The Egyptian Supreme Constitutional Court has overturned a law used by the government for the last 15 years to disrupt and freeze syndicate activities, judicial sources said on Sunday.
Since the 1995 amendment of certain provisions of Law 100/1993, which sets "safeguards" on professional unions, the government has been able to declare certain syndicates–including the trade, engineering and doctors syndicates–“disabled entities.”
On Sunday, the court declared the law unconstitutional, in a move seen by observers as one that would foster greater independence for professional syndicates. Khalid Ali, director of the Cairo-based Hisham Mubarak Law Center, explained that the ruling would allow syndicate board members to organize internal elections in accordance with each syndicate's bylaws without having to resort to the judicial authorities, in accordance with Law 100.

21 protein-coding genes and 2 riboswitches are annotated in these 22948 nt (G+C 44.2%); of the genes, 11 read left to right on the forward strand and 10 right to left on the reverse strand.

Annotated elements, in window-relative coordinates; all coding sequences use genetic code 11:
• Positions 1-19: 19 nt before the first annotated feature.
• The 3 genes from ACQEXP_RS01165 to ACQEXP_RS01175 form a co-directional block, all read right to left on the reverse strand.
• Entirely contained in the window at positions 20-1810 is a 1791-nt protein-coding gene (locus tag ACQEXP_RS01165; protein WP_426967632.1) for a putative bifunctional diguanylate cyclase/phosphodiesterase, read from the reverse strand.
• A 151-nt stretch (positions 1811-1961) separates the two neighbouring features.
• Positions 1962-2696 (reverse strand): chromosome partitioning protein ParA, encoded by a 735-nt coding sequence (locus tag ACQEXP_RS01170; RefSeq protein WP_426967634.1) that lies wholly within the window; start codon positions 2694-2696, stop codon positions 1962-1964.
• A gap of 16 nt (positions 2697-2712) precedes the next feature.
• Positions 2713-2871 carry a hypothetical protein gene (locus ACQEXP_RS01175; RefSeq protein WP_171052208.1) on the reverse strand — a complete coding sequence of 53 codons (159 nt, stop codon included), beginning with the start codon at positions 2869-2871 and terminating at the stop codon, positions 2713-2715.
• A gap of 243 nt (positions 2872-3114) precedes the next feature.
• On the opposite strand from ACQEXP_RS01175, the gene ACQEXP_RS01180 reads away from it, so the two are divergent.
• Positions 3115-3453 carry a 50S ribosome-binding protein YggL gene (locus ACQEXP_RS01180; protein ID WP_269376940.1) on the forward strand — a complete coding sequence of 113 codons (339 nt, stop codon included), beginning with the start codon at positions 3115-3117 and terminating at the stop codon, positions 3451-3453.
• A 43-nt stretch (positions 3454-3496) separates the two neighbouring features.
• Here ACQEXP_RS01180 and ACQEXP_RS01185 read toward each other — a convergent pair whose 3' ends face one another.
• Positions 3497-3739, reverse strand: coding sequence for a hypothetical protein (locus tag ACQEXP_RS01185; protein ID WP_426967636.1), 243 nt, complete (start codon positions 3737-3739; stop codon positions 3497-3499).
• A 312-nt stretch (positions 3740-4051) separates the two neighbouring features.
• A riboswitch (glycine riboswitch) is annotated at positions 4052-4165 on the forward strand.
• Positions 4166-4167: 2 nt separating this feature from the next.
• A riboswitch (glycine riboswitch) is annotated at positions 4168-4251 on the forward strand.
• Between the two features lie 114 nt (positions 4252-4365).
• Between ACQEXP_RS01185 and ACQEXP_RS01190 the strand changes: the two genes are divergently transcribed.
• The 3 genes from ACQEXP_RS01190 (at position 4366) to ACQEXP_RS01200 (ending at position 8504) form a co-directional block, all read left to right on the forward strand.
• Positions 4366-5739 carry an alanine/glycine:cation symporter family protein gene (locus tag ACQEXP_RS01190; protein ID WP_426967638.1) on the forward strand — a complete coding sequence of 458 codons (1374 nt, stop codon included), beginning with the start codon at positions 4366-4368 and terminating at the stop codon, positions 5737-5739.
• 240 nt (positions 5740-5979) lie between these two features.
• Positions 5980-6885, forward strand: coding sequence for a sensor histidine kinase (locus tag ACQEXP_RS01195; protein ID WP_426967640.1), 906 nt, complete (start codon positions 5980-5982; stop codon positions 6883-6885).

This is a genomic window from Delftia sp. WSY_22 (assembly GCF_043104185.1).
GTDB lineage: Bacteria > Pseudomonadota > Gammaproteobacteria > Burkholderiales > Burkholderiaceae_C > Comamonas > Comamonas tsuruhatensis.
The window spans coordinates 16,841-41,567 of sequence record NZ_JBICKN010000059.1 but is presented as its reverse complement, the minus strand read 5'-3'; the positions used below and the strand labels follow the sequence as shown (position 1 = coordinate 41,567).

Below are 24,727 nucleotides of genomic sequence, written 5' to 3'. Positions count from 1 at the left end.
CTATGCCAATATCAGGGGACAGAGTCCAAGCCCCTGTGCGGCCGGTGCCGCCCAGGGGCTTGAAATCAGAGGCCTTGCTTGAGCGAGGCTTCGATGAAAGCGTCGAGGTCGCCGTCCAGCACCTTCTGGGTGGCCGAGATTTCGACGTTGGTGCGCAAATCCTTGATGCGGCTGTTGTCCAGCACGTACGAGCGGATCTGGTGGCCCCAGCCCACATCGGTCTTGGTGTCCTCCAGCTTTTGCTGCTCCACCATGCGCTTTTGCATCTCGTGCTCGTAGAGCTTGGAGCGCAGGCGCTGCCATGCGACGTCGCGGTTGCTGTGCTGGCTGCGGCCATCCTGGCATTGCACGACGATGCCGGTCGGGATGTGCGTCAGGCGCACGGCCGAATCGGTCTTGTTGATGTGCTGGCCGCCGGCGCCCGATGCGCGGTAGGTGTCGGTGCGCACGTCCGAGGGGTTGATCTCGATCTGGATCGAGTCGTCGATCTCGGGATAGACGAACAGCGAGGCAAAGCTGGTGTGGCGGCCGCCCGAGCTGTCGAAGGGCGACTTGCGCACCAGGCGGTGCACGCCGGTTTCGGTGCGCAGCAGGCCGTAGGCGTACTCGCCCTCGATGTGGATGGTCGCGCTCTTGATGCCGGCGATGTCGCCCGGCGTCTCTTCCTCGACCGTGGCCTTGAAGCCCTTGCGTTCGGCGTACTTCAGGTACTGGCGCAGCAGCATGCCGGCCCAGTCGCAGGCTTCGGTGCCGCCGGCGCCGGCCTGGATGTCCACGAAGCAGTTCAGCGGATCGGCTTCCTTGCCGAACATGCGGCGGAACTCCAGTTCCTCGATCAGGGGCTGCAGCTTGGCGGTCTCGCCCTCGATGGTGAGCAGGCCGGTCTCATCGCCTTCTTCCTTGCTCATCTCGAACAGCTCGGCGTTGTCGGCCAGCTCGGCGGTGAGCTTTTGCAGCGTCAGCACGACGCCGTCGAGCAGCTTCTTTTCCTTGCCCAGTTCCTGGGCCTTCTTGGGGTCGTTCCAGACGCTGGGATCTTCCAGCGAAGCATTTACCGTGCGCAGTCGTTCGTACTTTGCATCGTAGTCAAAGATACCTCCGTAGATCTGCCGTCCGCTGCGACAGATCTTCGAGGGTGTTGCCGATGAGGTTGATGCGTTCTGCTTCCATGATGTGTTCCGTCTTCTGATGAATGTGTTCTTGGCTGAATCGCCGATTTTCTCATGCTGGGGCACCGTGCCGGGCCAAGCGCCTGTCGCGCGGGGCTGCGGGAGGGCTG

Ali went on to say that most syndicates’ internal laws required the presence of at least one third of their General Assembly members in order to constitute a quorum. Law 100 required the presence of 50 percent-plus-one of the General Assembly members to reach a quorum.
According to trade unionists, Law 100 impedes the syndicates' internal electoral process, especially given the fact that some syndicates boast over one million members, making it difficult to reach a quorum.
The court based its ruling on the fact that Law 100/1993 was never approved by the Shura Council, the consultative house of Egypt's parliament, rendering the legislation unconstitutional.